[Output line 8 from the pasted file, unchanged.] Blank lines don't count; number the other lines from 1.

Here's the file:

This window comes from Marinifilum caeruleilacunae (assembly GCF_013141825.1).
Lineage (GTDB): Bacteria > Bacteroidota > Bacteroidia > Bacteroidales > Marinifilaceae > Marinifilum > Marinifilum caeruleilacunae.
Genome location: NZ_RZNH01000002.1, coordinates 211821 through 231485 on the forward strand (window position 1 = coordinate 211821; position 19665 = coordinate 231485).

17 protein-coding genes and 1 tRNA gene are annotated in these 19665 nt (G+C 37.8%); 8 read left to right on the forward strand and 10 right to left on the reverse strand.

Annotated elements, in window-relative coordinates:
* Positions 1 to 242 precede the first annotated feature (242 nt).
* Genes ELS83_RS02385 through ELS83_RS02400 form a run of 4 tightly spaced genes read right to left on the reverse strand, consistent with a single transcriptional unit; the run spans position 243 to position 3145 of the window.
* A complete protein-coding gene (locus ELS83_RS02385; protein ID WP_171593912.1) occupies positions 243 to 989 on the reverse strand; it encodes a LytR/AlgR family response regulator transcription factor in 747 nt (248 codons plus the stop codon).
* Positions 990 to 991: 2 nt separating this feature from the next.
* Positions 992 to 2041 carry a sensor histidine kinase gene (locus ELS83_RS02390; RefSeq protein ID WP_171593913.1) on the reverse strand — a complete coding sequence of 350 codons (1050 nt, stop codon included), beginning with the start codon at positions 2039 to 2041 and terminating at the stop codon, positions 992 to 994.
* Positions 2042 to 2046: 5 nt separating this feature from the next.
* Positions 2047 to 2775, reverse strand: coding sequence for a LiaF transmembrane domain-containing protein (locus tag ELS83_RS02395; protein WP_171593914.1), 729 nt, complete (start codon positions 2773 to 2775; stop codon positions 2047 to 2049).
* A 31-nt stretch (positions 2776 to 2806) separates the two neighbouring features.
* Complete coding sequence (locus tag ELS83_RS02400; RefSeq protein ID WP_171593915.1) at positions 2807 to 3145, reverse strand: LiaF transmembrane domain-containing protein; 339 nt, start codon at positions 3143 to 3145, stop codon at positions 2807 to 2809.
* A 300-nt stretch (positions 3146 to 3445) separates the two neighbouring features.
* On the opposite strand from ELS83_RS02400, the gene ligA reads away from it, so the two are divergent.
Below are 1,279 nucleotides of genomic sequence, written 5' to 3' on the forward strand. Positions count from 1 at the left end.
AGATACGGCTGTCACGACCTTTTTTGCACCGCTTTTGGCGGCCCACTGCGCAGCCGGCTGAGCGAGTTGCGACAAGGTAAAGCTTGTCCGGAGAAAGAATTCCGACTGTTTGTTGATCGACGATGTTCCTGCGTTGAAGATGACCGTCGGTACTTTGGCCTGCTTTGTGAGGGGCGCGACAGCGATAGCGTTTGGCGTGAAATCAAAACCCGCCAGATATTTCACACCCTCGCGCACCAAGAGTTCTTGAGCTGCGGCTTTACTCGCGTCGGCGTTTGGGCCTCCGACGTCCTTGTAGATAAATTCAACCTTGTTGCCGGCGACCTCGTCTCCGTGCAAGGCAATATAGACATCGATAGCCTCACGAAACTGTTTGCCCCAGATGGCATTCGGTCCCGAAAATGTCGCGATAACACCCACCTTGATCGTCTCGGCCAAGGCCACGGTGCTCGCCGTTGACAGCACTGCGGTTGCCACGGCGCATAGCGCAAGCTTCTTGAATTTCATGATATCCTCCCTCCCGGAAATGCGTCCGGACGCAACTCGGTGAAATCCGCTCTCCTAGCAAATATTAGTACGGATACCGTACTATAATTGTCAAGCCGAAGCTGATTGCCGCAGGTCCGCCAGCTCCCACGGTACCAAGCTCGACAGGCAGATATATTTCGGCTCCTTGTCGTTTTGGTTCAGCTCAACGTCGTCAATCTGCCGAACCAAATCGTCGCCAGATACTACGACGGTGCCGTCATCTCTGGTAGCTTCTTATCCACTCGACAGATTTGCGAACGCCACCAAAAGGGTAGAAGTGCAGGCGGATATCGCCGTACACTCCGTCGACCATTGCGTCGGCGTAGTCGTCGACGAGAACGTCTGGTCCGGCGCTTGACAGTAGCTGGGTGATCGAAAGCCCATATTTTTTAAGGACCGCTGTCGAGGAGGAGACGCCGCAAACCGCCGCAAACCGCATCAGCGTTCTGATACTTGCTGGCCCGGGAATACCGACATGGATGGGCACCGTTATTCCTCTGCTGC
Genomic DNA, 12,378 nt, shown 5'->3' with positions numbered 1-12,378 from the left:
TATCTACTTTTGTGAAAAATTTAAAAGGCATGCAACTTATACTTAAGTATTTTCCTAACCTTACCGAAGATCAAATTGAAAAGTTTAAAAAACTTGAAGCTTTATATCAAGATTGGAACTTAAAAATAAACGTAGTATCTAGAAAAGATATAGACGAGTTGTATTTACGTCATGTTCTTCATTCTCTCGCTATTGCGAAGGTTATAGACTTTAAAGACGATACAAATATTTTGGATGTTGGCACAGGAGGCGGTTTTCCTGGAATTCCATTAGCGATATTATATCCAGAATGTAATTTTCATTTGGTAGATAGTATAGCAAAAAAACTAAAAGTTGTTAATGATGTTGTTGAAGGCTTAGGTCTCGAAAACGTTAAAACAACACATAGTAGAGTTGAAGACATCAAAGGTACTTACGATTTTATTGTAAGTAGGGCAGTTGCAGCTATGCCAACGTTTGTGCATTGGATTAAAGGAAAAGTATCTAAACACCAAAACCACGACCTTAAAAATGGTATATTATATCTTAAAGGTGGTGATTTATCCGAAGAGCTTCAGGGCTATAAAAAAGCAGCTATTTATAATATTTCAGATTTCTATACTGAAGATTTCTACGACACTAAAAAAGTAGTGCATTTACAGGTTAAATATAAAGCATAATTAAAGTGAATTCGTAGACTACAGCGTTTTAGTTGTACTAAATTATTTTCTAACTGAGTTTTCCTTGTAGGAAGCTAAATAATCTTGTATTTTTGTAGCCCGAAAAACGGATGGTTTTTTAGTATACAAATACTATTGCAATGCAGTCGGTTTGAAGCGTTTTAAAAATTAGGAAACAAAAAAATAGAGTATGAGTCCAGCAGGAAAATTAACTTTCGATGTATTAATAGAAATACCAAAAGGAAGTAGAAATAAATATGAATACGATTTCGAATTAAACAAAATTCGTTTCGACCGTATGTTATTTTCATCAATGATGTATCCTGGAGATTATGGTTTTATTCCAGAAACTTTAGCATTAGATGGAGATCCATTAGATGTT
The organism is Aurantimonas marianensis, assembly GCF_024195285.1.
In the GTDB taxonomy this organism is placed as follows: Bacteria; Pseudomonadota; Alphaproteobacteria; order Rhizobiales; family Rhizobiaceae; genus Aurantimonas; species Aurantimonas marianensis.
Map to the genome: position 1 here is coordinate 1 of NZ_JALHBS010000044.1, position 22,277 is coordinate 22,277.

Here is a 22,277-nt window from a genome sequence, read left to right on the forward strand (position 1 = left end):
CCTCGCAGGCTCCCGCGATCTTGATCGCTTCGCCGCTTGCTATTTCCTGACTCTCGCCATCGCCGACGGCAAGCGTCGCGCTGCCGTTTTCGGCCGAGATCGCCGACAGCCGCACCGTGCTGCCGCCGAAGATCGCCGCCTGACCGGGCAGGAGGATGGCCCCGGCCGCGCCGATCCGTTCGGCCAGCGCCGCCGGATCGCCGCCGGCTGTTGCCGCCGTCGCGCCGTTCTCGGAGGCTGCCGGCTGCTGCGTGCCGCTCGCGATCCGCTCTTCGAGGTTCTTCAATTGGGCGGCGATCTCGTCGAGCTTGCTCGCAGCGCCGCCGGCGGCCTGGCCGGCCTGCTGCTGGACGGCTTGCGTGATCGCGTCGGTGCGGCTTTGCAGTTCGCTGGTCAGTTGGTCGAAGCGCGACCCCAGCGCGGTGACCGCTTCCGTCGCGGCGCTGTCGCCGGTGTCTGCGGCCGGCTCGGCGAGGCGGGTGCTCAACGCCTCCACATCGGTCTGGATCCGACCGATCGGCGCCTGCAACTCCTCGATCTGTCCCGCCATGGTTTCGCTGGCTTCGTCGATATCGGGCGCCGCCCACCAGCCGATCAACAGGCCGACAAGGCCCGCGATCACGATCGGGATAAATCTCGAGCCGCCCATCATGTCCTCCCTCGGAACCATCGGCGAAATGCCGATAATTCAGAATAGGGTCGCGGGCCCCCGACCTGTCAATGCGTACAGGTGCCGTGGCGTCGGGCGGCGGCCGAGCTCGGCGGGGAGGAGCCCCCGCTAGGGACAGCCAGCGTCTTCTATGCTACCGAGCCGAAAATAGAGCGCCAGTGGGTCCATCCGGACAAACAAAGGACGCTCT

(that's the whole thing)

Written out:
* A complete protein-coding gene (locus ELS83_RS02385; protein ID WP_171593912.1) occupies positions 243 to 989 on the reverse strand; it encodes a LytR/AlgR family response regulator transcription factor in 747 nt (248 codons plus the stop codon).